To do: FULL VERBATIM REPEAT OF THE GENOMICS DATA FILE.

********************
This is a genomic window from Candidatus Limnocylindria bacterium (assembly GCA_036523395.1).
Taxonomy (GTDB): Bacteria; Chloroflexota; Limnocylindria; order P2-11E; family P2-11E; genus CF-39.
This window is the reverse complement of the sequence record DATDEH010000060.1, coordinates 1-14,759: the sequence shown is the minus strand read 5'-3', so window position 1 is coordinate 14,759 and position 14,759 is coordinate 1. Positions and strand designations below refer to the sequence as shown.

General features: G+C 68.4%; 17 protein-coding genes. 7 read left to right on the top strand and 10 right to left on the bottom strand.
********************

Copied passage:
This is a genomic window from Candidatus Limnocylindria bacterium (assembly GCA_036523395.1).
Taxonomy (GTDB): Bacteria; Chloroflexota; Limnocylindria; order P2-11E; family P2-11E; genus CF-39.
This window is the reverse complement of the sequence record DATDEH010000060.1, coordinates 1-14,759: the sequence shown is the minus strand read 5'-3', so window position 1 is coordinate 14,759 and position 14,759 is coordinate 1. Positions and strand designations below refer to the sequence as shown.

General features: G+C 68.4%; 17 protein-coding genes. 7 read left to right on the top strand and 10 right to left on the bottom strand.